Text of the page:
This Reuters headline caught my eye tonight. According to the article, Bernanke said "A widespread decline in home prices is a relatively novel phenomenon, and lenders and loan servicers will have to develop new and flexible strategies to deal with this issue." Novel unless of course you were alive for any of the previous declines, like say 15 years ago in the early '90s.According to the news last week you would have thought the crisis had been averted, there is no current or pending recession, and unemployment is dropping. Yet in his prepared remarks, Bernanke says (emphasis added) "High rates of delinquency and foreclosure can have substantial spillover effects on the housing market, the financial markets, and the broader economy."
Can have? Does he not get that we have been in record foreclosure territory for nearly a year - far exceeding all past experiences - and that based on current foreclosure data it is getting worse, not better? Readers of our CA Foreclosure Report have been well aware during that time, and our April CA Foreclosure Report, to be released next week, will once again show lenders taking back a record number of properties.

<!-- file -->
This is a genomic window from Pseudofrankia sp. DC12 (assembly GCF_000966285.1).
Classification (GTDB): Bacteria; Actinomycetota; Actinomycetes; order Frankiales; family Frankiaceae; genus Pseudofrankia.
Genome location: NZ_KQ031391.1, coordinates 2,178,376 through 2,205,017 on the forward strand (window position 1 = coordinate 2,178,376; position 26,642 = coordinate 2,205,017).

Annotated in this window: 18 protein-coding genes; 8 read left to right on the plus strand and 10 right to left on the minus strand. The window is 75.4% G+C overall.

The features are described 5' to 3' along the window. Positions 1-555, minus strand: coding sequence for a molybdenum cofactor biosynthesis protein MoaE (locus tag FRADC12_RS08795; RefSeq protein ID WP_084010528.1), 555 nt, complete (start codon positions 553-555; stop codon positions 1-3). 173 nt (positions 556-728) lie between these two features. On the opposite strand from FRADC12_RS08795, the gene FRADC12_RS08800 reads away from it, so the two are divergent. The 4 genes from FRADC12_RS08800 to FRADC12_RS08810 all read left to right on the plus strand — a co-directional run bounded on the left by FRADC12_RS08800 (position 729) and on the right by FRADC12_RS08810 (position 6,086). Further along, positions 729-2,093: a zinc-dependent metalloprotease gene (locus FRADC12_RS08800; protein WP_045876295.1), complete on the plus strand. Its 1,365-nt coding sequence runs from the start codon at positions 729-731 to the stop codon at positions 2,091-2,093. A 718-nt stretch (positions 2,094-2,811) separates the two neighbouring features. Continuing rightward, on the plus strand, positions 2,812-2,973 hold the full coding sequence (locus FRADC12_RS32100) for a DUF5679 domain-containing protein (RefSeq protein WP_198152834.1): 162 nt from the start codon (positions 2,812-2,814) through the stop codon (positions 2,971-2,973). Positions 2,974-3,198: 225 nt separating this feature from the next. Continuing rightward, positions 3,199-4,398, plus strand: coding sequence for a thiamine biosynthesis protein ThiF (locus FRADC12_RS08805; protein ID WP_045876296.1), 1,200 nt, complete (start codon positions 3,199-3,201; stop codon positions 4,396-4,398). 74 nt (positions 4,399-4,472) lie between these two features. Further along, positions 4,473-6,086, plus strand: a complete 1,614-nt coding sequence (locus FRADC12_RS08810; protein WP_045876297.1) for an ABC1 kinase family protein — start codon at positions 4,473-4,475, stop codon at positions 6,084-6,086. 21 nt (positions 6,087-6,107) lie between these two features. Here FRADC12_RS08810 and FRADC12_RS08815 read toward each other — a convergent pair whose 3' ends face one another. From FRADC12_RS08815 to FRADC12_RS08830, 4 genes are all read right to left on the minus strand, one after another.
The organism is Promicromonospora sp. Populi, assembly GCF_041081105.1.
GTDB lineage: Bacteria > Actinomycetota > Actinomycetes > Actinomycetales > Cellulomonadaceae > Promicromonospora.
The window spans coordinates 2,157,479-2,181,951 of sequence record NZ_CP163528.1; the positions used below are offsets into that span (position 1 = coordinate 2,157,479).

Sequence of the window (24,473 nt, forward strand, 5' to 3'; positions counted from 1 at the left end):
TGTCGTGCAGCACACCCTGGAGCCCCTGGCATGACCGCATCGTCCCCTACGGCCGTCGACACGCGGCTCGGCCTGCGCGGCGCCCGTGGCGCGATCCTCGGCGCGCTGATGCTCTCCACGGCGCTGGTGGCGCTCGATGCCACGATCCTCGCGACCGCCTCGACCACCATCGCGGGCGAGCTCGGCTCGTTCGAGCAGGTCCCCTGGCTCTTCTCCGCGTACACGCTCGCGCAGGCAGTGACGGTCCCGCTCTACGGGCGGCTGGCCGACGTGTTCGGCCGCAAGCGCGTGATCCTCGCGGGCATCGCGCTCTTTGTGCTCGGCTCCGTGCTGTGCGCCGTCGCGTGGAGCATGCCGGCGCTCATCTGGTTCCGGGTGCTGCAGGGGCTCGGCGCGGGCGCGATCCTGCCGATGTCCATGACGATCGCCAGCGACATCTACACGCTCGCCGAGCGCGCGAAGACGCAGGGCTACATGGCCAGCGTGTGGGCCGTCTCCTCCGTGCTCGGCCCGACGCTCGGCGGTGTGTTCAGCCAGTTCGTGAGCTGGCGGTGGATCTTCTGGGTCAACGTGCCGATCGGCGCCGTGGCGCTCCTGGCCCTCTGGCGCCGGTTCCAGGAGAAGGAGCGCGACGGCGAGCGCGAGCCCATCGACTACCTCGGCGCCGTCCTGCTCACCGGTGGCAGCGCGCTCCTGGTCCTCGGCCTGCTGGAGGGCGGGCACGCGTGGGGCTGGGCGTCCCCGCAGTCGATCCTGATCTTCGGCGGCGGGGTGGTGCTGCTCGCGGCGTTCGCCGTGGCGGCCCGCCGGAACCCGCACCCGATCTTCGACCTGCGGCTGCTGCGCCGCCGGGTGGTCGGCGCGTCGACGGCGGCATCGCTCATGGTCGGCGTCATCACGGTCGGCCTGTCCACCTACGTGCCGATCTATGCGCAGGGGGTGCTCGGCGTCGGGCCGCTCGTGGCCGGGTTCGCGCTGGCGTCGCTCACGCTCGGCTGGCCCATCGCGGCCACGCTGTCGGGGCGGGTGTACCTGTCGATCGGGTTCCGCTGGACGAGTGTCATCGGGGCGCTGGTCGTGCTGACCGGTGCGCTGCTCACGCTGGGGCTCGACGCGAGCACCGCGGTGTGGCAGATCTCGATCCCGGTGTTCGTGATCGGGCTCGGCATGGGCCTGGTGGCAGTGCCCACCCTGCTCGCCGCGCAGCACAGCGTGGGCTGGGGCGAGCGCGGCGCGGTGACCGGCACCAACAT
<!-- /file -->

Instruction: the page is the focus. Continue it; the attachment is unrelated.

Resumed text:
At what point does this stop just being an academic possibility? It has been very heartening to hear reports of strong sales activity again from local Realtors as affordability has begun to return to certain areas of CA. But the foreclosure crisis is far from over, and as the Fed apparently is just now realizing, it can have impacts far beyond housing. For those of you investing right now, be careful to keep an eye on cap rates and know that we may still have some interesting times ahead.